A Virginia-based hotel company is planning to rejuvenate a Williamsburg-area hotel near Busch Gardens.
Last week, Chester-based Shamin Hotels purchased the Doubletree by Hilton Hotel Williamsburg, a hotel and conference center located at 50 Kingsmill Road.
Neil Amin, Shamin’s chief executive officer, said the hotel company plans to invest money to renovate and update the hotel’s public spaces.
While some hotels in Williamsburg are closing or redeveloping, Amin said both the Doubletree’s location and the large amount of communal space inside were selling points for Shamin.
The Doubletree is Shamin’s first Williamsburg-area hotel. Shamin Hotels is among the nation’s 20 largest hotel companies and owns properties in Virginia, New York, Maryland, Florida, North Carolina and Colorado.
“We like that this hotel is central between Hampton Roads and Richmond,” Amin said. “It is a convention hotel and has a tremendous amount of meeting space. There’s a large demand for people who want to meet between Hampton Roads and Richmond.”
Ron Kirkland, president of the Williamsburg Hotel & Motel Association, said the hotel’s proximity to Busch Gardens, Kingsmill, Water Country and Interstate 64 means the hotel can attract a fair share of business.
Additionally, the Doubletree may also provide Shamin space for its own regional meetings. While Shamin owns and operates hotels in six states, the company owns hotels in the Richmond area, Hampton, Newport News, Chesapeake, Virginia Beach, Portsmouth and more.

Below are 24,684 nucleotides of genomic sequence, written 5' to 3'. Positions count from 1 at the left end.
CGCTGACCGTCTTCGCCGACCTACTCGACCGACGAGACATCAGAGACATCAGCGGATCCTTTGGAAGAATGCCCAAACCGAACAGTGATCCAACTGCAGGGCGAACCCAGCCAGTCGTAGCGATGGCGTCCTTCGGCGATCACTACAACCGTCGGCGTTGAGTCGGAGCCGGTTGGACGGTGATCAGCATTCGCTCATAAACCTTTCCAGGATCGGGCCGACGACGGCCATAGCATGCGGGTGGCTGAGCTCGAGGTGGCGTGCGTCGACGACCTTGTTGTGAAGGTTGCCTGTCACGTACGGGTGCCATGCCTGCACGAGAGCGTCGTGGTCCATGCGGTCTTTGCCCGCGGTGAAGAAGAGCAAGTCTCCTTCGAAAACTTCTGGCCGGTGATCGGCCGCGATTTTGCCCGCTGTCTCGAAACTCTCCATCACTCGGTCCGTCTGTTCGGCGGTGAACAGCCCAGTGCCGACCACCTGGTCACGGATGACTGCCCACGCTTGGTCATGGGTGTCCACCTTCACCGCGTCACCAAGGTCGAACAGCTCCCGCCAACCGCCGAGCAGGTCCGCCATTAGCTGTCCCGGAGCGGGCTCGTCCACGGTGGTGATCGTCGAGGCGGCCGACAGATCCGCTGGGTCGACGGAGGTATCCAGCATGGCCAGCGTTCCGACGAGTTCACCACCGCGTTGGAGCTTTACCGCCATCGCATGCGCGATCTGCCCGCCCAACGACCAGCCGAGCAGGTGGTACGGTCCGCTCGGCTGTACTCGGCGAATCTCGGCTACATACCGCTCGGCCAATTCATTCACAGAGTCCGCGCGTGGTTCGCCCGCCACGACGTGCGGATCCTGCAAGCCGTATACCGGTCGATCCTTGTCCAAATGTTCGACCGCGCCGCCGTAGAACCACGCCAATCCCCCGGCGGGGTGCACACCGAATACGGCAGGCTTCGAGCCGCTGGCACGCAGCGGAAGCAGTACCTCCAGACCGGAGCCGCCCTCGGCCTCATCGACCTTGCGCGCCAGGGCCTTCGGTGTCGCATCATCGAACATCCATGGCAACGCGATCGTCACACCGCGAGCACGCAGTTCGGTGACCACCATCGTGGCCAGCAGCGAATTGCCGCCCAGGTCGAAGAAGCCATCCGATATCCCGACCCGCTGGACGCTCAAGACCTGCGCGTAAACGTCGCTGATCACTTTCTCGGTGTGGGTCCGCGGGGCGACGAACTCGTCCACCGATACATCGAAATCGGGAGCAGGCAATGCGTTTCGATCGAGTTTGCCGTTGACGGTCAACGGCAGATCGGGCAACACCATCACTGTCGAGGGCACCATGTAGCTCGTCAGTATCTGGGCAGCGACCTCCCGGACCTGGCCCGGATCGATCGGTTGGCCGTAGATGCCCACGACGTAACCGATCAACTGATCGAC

Kirkland said numerous conference-style hotels have closed in the Williamsburg area, meaning the area lacks high-quality meeting spaces such as the Doubletree by Hilton.
“We look forward to supporting [Shamin] in any way we can,” Kirkland said.
With renovations, the Doubletree will likely bring the hotel “to the forefront” of the area’s conference business.
With the purchase, Amin said the company plans to improve the hotel’s public spaces, including the lobby, meeting areas and restaurant.
Some minor upgrades will also be made in the hotel rooms.
The updates will likely be during the slow season next winter, Amin said. The hotel will not close for renovations, and operations are expected to continue as usual.
Shamin has also rehired the hotel’s existing staff, Amin said.
Amin said the hotel purchase was lucrative because building a conference-style hotel is “cost prohibitive” in today’s market, although there is a demand for hotel meeting spaces.
“The trend [in new-build hotels] is limited service and select service with very little food,” Amin said.
As a full-service hotel, the Doubletree has a setup for success, Kirkland said.
“People like to be able to have everything under one roof,” Kirkland said. “In Williamsburg, that’s a good thing.”